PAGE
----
By Paul K. Haeder
There were more than 17 vendors or sellers at the opening of the South Perry Thursday farmer’s market, June 3, 2010, in its new location at The Shop. Market director Brian Estes saw the day as a good omen, with the weather, the number of first-day sellers and the crowds getting high marks. He’s open to squeezing in another 11 stalls if need be.
It was clear some sort of magic was present, for that 3 p.m. to 7 p.m. market explosion. Organizers of Spokane Public Market are hoping for similar magic, even with a larger project with a broader set of goals.
David O’Neil is the guru of historical and international markets. He was a writer and advisor to the Urban Land Institute’s book, “Public Markets and Community Revitalization.”
It’s his mantra that individuals make a market, not architecture. Planning and designing, and then developing and operating markets take unique skills and talents, to be sure. But sellers and participants in that exchange make the market.
When O’Neil was in Spokane talking about the proposed site, 2nd Avenue, Pacific, and Browne, he laid out the major characteristics and some processes that can make a public market attractive and successful.
Public markets renew downtowns, jump-start surrounding neighborhoods, and attract development and infill. They bring diverse people together in social interaction. This public space creation is key to David’s thesis. “Farmer’s need the city, and the city needs farmers.”
That linking of urban and rural economies is key to national resiliency and community and regional solvency. Public markets with an emphasis on fresh produce and food that is freshly prepared promote public health. The Robert Wood Johnson Foundation, a multibillion dollar non-profit, invests in projects that solve the challenge of having healthy food be available to poor neighborhoods and promoted for unhealthy people.
O”Neil works for the Project for Public Spaces and ULI, and both organizations see the economic opportunities developing with a public market, especially for those business owners who have been shut out far too long to the retail market by large chains and corporations.
All those parts add up to the right vendors, the right location, the correct mix of activities and stuff to sell, a strong, clear and locally-generated mission, and public spaces for both low- income and high-income customers where moderately-priced food and goods are sold.
Traffic calming can tweak busy thoroughfares. Parking sort of takes care of itself, and the Spokane Public Market has plenty of parking. Pedestrian flow is important, too.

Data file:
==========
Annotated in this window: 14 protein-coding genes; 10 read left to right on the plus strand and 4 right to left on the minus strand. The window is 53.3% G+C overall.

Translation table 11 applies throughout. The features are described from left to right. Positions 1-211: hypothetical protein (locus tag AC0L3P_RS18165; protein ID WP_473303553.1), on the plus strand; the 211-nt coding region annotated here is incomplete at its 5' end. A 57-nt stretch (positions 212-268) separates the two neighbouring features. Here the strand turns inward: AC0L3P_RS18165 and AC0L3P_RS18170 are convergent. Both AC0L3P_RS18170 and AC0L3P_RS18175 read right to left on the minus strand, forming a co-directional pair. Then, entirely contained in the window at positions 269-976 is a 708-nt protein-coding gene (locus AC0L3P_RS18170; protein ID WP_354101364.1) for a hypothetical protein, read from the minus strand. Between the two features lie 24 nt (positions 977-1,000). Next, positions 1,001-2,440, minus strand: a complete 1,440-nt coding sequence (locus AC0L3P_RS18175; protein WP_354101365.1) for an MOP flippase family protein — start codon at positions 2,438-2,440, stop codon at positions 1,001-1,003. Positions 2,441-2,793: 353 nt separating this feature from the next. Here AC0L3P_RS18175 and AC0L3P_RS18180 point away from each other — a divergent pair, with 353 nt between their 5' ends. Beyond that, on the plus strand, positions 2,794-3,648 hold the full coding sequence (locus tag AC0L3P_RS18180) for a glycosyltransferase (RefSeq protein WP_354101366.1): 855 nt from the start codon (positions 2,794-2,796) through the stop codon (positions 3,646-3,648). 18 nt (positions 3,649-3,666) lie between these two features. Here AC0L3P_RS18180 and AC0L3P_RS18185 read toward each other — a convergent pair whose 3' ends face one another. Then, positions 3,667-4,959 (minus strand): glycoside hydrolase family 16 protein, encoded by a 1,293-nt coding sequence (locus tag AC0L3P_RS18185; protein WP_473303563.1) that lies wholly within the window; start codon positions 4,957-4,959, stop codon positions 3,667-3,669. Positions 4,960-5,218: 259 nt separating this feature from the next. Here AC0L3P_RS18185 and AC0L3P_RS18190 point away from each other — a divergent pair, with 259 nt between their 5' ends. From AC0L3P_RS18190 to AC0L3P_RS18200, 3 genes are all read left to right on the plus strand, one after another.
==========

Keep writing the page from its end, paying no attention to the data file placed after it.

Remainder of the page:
But too much of a good thing like over-designing the space can kill the heart and soul of a market. O’Neil is actually an expert on “detouristification,” the art of getting the tourists out of the public market because they can ruin a market with junk, trinkets and overpriced food.
While the U.S. only has fewer than 100 historic markets left or up and running through revitalization plans, there is no question that markets are great places for immigrants to get started. Enriching the social fabric, O’Neil says, is what markets can do; it’s a calming element to a city or neighborhood, providing a safe public gathering place for a diverse set of activities.
He’s at the cutting edge of researching social integration and the process of upward mobility through the economics of informal economies. Wholesaling to restaurants while processing and making foods on the spot, as well as selling raw ingredients, makes for a great new-old relationship that’s not just about hawking goods.
Can Spokane support or envision a market district where wholesaling is occurring as well as multiple sheds or spaces for things like farmer’s produce and products; clothing; flowers; cheese; wine; pasta; meats?
He showed us a photograph of three Latvians selling potatoes and other produce on a roadside stand — just a wormy wood plank and grimy canvas canopy. “”It’s not about architecture. You just don’t want to mess with what happens in markets. Those Latvians have been selling like that for a thousand years … still do today.”
While we won’t ever be Barcelona, where urban markets have been thriving for centuries … and received a boost in 1857 when the mayor declared no one would have to walk more than 10 minutes from home to reach a market, Spokane can achieve something if the right ingredients come together in Spokane, O’Neil stressed.
We need to get county commissioners, GSI members, city council members, state representatives, the governor’s office and others to put the value back in community development and neighborhood public places.